If you are coding professionally you probably should get out of the habit of using the using namespace std; statement. The code will more clearly define where cout and other identifiers are coming from (std::cin, std::cout). As you start using namespaces in your code it is better to identify where each function comes from because there may be function name collisions from different namespaces. The identifiercout you may override within your own classes, and you may override the operator << in your own classes as well. This stack overflow question discusses this in more detail.

Pass the array residues into the functions findResidues() and sumBetween()

Avoid Global Variables

It is very difficult to read, write, debug and maintain programs that use global variables. Global variables can be modified by any function within the program and therefore require each function to be examined before making changes in the code. In C and C++ global variables impact the namespace and they can cause linking errors if they are defined in multiple files. The answers in this stackoverflow question provide a fuller explanation.

Use C++ Container Classes

The code is currently using old C programming style arrays, it would be better to use C++ container classes such as std::array or std::vector. Either one of these classes will allow you to use iterators which could possibly speed up the implementation.

Possibly std::vector would be a better type to use that std::array would be in this particular problem. std::vector is a variable length array. If you want to continue using MAXN as the maximum size you can reserve the memory.

Gather All the Data Before Processing the Data

Currently the program is creating the resedue information as the data is being input. Rather than breaking up calculations by getting new input first get all of the input and then process the data. Getting all the input at once should help speed up the program, and will make the algorithm easier to follow.

Break up the main() function a little more into 2 functions that get input and then functions that do the calculations.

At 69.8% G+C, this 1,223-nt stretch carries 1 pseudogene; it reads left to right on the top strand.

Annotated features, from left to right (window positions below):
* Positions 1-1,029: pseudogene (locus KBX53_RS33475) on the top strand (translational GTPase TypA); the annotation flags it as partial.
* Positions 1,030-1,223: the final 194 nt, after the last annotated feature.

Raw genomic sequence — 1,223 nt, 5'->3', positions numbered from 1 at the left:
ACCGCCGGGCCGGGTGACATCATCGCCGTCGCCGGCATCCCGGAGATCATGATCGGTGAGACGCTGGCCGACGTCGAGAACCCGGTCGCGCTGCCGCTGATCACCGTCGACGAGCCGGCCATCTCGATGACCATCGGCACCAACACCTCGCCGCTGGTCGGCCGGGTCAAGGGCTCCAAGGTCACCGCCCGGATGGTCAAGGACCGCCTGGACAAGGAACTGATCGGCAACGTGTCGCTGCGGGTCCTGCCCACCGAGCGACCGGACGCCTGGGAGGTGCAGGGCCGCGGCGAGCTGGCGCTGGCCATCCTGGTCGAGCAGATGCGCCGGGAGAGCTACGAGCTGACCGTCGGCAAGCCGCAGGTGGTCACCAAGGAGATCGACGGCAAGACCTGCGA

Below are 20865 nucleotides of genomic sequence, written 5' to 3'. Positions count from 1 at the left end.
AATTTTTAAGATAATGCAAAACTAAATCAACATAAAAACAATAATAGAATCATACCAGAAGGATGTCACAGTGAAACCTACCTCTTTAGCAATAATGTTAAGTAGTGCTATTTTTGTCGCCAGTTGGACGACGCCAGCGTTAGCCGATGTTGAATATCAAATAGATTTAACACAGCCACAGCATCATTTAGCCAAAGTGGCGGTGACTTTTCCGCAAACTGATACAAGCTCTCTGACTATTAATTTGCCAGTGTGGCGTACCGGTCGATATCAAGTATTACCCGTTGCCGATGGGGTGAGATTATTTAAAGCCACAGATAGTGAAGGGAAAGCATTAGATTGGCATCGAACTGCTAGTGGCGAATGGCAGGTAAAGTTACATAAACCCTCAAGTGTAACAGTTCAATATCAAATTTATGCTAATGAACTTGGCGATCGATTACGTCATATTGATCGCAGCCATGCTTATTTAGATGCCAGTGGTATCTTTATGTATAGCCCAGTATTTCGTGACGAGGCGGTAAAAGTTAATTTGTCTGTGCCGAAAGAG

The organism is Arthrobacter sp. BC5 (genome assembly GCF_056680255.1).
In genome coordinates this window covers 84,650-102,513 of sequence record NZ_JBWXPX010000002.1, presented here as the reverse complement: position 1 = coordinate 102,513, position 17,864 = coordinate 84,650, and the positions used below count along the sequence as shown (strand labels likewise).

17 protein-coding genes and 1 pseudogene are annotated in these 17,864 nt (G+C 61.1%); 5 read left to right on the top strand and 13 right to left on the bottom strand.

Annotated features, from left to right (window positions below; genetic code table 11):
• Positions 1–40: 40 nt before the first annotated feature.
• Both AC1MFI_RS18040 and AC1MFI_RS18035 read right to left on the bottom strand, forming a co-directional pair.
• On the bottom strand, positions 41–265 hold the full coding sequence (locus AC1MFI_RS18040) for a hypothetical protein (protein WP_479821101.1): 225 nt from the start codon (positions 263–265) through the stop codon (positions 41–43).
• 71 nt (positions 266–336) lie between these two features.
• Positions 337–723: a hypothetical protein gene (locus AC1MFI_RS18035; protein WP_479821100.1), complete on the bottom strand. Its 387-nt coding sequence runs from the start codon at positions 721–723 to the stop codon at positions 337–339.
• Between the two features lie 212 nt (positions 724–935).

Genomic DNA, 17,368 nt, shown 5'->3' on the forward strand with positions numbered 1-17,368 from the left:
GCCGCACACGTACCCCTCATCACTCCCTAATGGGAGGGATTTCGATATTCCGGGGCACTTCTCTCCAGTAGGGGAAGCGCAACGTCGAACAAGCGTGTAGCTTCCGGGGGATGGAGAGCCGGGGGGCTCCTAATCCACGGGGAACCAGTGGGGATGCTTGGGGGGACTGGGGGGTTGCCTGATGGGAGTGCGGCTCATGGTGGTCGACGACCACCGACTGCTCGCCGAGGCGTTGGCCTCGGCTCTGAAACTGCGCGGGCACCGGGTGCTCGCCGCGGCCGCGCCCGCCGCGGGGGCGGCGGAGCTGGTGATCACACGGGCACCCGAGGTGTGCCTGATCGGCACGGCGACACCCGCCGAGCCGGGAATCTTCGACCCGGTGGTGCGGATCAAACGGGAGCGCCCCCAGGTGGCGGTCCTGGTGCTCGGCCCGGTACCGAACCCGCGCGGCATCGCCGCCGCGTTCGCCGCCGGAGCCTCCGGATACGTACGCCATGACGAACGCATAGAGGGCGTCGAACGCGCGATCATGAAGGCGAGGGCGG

Use size_t or Another unsigned Variable Type When Indexing Arrays or Other Indexed Variable Types

When indexing into arrays it is safer to use size_t because this is unsigned and the value can't go negative if it gets too large. Indexing by negative numbers can cause an immediate out of range exception.

\$\endgroup\$
2
  • \$\begingroup\$ Overlapping computation and I/O can be good if you're limited by a slow I/O device (like reading a file that's not hot in pagecache). Assuming there's hardware and/or OS readahead, so spending time computing does give the disk some time to get some data into memory before you ask for more. With buffered I/O, you're not getting a system call for every cin >>, and you're making the same total number of system calls. It's probably better to avoid potentially-large arrays in your program, unless you actually prep large strings for one big multi-line cout<< to reduce locking overhead. \$\endgroup\$ Aug 16, 2020 at 10:25
  • \$\begingroup\$ OTOH yes, doing a batch of computation at once can give the optimizer more room to auto-vectorize, and not touching IO buffer data structures between computations can let more of your data stay hot in cache. \$\endgroup\$ Aug 16, 2020 at 10:27
2
\$\begingroup\$

This looks to me like a issue about efficiency, not style.

We can use prefix sums instead of brute forcing each case. (learn more here)

Create an array prefix of size n + 1. At the ith index, find whatever the sum would be for the first i numbers. For example, if the list a was a_1, a_2, a_3, ..., a_n), prefix would be 0, a_1, a_1 + 2*a_2, a_1+2*a_2+4*a_3, ....

Then, if we wanted to query from L to R, we could find prefix[R]-prefix[L-1]. As a basic example, pretend L=2, R=3. Then, the difference mentioned above would be prefix[3]-prefix[1] = 2*a_2+4*a_3, which is double of the sum that we are expecting. Afterwards, we can divide by 2^{L-1} to get what the exercise wants.

I'm a little busy right now, but I will post some code as soon as possible.

\$\endgroup\$
1
\$\begingroup\$

The std::endl flushes the buffer every time, which makes the code slower. Instead of it, you should use '\n' so the buffer only flushes when it's full.

For further reading, check out std::flush

Hope it makes your code faster!

\$\endgroup\$
1
  • 1
    \$\begingroup\$ There should be an even bigger win if input, output and data processing are all separated. \$\endgroup\$
    – pacmaninbw
    Aug 14, 2020 at 20:58

Your Answer

By clicking “Post Your Answer”, you agree to our terms of service and acknowledge you have read our privacy policy.

Not the answer you're looking for? Browse other questions tagged or ask your own question.